And on the ninth day…

the kids are preternaturally good.  And they ask questions.  If everyone on Earth gathered in one place and started running, and then stopped suddenly, would it affect the rotation of the earth?  (Help?!  My physics isn’t what it should be for this kind of question).  What is a black hole?  My dad burned his hand, do you know what to put on it to make it better?  How come we are so slow in making progress in science?  (Really: a sixth grader asked that.  Do you mean “we” like us in this classroom or like Us, I asked, waving my hands to indicate all of humanity.  Well, like the cavemen, that was a long time ago, but we haven’t made that much progress, he said.  Who are you comparing us to?  I asked.  I mean, how do you know we haven’t?  Then a little speech about change being hard, a bit of Galileo, it all led to a discussion about people in power sometimes making change even harder).  Some stuff edging up to My Church Doesn’t Believe in Evolution (and Neither Does God).  A bit from me about science and religion not necessarily being in conflict.  This is so much better than anything extrinsic.  Meanwhile, the temperature strips taped to the globe were not heating up, not changing color, in the light of the lamp meant to demonstrate solar heating and the angle of the earth.  It hasn’t changed color, I said.  Notice that I didn’t say, It didn’t work, I say, modeling scientific attitudes – no such thing as a failed experiment, just different results than what you expected.  But in my head, I’m thinking, Sh*t, it didn’t work!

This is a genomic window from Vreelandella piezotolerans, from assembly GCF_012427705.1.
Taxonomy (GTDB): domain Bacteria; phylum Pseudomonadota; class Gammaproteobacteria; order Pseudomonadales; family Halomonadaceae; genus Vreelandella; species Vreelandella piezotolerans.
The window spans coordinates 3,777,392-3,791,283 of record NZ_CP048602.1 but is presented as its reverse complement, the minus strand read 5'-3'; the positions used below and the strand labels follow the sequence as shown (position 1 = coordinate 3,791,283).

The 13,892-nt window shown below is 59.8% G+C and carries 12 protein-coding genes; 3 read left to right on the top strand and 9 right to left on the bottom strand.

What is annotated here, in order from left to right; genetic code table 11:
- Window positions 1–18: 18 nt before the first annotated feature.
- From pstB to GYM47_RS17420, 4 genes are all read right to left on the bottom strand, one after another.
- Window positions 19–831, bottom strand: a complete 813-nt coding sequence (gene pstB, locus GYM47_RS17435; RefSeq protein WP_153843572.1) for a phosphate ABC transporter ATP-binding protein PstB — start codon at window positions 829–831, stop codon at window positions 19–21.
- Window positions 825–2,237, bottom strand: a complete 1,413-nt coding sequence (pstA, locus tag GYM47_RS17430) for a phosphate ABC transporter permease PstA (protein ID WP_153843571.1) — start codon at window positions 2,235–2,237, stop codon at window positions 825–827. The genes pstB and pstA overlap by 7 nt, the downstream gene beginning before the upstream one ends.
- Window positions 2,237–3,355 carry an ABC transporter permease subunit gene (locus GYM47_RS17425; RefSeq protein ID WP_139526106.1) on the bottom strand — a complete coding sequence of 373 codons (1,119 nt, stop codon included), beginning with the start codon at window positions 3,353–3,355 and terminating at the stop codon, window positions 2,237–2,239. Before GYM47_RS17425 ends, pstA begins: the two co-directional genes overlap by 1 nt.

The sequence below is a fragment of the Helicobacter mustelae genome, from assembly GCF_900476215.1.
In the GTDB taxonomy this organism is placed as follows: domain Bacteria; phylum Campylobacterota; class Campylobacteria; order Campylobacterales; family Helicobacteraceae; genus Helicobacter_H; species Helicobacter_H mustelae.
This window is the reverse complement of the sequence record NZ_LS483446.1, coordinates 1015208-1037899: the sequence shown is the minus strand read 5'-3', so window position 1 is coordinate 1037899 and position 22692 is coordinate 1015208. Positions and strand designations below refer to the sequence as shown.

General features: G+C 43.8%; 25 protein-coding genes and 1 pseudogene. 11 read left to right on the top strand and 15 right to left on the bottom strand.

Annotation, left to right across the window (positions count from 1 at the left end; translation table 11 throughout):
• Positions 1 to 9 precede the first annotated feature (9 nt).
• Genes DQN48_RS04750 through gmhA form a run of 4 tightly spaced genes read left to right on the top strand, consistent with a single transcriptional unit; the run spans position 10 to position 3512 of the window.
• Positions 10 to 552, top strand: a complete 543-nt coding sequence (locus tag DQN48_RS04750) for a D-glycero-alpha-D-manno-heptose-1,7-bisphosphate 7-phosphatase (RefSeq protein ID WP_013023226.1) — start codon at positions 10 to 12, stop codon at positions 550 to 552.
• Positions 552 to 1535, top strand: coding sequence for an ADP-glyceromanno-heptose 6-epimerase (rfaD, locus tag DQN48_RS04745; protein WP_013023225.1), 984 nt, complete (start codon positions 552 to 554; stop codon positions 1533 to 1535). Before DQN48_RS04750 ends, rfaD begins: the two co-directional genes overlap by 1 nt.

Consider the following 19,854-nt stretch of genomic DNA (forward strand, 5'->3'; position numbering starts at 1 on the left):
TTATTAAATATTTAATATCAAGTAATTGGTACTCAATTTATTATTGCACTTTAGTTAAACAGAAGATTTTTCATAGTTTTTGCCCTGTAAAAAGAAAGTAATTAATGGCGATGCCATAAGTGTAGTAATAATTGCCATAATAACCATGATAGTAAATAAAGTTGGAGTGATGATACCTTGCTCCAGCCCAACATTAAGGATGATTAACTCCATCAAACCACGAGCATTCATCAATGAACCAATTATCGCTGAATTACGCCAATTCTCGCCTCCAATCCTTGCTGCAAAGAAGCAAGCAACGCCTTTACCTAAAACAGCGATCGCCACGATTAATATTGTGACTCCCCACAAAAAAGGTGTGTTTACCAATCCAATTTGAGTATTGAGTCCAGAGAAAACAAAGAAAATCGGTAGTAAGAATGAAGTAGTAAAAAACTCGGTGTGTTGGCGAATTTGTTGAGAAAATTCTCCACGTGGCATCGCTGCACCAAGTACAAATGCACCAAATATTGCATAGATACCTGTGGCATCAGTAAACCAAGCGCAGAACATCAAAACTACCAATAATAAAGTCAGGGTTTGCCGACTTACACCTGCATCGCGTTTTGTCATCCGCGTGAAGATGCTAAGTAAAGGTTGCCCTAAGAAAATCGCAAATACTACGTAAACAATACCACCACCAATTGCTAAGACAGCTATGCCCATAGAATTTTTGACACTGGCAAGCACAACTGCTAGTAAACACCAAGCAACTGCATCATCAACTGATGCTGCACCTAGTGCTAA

I’m bluffing my way into Sony Wonder tomorrow with twelve kids.  Don’t ask, just pray for me.

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2 Comments

Filed under science, teaching

2 responses to “And on the ninth day…

  1. I’ve done that, taken a whole bunch of kids to SONY Wonder without any advance notice (we had extra time after seeing a very boring play nearby). I don’t remember having any issues…

  2. Lsquared

    ” If everyone on Earth gathered in one place and started running, and then stopped suddenly, would it affect the rotation of the earth?”

    No. The Earth is just so much bigger than the total of all of the people on it that it would have no more effect than the wind currents that move around all the time. Indeed, the atmosphere is much more massive than the total of all of the people on the Earth. We may be smart, but we’re not large, and it’s the mass that matters.

    I think if you had more equal masses it would have to have an effect: imagine a room-sized rigid plastic sphere out in space, and a space-walking astronaut on it. The equal and opposite force law says that if the astronaut starts climbing around the sphere (and if the sphere is comparitively light–not much more massive than the astronaut), then to an outside observer, the sphere would turn in the direction opposite to the direction the astronaut is going (and it should be that when the astronaut stopped moving so would the sphere). It ought to be that the whole system: man + sphere has to stay stationary relative to an outside observer if it started out that way.

    Ah well, I’m only a mathematician, so you’ll have to decide how much you trust my theories.

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